9-year-old North Haven boy tells state commission about rare disease [Record-Journal]

March 9, 2015

Special to the Record-Journal

NORTH HAVEN —The Pageau family of North Haven has been dealing with SMARD (spinal muscular atrophy with respiratory distress) for nine years. But they realize most people know nothing about the rare disease.

Nine-year-old Hunter Pageau, who suffers from the rare disease, and his mother, Sharon Agli-Pageau, spoke in front of the Government Administration and Elections Commission recently in support of a bill proposed by Sen. Len Fasano and Rep. Dave Yaccarino that would designate a SMARD Day in the state that will “recognize and bring awareness to SMARD.” Both legislators represent North Haven.

While the bill brings statewide awareness to the disease it doesn’t provide funding for the research that is necessary to develop a cure.

“This is the first step,” Yaccarino said. “Providing funding can be done at a later date.”

Hunter’s mother said the Jackson Laboratory in Farmington is the only laboratory that conducts SMARD research but there are currently no public funds available to support their activity to fight the life-threatening motor neuron disorder.

She began the presentation by appealing to the committee to pass the legislation that “will further our decade-long efforts to lessen the profound hardships faced by SMARD families.”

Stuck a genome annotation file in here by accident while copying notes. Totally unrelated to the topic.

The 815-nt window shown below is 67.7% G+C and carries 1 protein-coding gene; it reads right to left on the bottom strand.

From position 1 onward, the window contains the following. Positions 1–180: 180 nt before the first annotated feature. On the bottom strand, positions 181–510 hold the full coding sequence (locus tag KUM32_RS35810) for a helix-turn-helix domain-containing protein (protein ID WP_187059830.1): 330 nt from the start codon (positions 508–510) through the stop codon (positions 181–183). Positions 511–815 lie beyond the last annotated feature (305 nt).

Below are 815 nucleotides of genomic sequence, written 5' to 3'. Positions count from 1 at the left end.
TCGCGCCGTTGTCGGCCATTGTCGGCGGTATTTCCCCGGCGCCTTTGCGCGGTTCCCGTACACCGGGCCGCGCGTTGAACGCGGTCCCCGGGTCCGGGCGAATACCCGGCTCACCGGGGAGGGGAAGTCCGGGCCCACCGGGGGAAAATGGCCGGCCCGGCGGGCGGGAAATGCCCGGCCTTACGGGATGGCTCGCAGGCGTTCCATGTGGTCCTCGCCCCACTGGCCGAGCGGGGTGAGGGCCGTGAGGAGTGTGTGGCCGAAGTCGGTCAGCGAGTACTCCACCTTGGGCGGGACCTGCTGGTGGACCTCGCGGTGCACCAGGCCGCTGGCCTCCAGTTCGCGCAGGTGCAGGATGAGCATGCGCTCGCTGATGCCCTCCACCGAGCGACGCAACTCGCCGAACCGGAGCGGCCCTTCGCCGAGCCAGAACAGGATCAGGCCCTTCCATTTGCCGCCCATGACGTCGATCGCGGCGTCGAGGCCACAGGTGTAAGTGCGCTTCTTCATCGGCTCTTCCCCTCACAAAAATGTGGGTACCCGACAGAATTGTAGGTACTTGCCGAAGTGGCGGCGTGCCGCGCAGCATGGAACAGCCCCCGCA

She introduced Hunter, “a true pioneer of SMARD,” who is the only Connecticut resident and one of just 10 in the U.S. afflicted with the rare disease.

Hunter spoke with conviction about his experience with the disease and how he has risen above it to succeed in school. “I am at the top of my fourth grade class and do not let my disease discourage me from being happy or following my heart and my dreams,” he said. “SMARD is not who I am. It is only a part of me, but not all of me.”

Hunter and his mother captivated the committee, which applauded at the conclusion of the presentation.

“We don’t usually allow clapping but we’ll permit it today,” said Rep. Ed Jutila, the committee chairman.

The committee members commented on Hunter’s presentation. “I have no idea of your disease, but to the extent we can help you, we’d love to do it,” said Rep. Rich Smith.
“That was a very moving testimony. Thank you for your strength and courage,” said Rep. Patricia Miller.

Yaccarino said the committee will most likely approve the amendment within two weeks and officially draft the legislation. After it is approved by the committee, it will be voted on in the House and Senate.

In a letter sent to the committee to advocate passage of the bill, North Haven First Selectman Mike Freda wrote, “I have seen very clearly the courage, perseverance, and hope that young Hunter Pageau has demonstrated and I hope that we can continue to bring more awareness to SMARD.”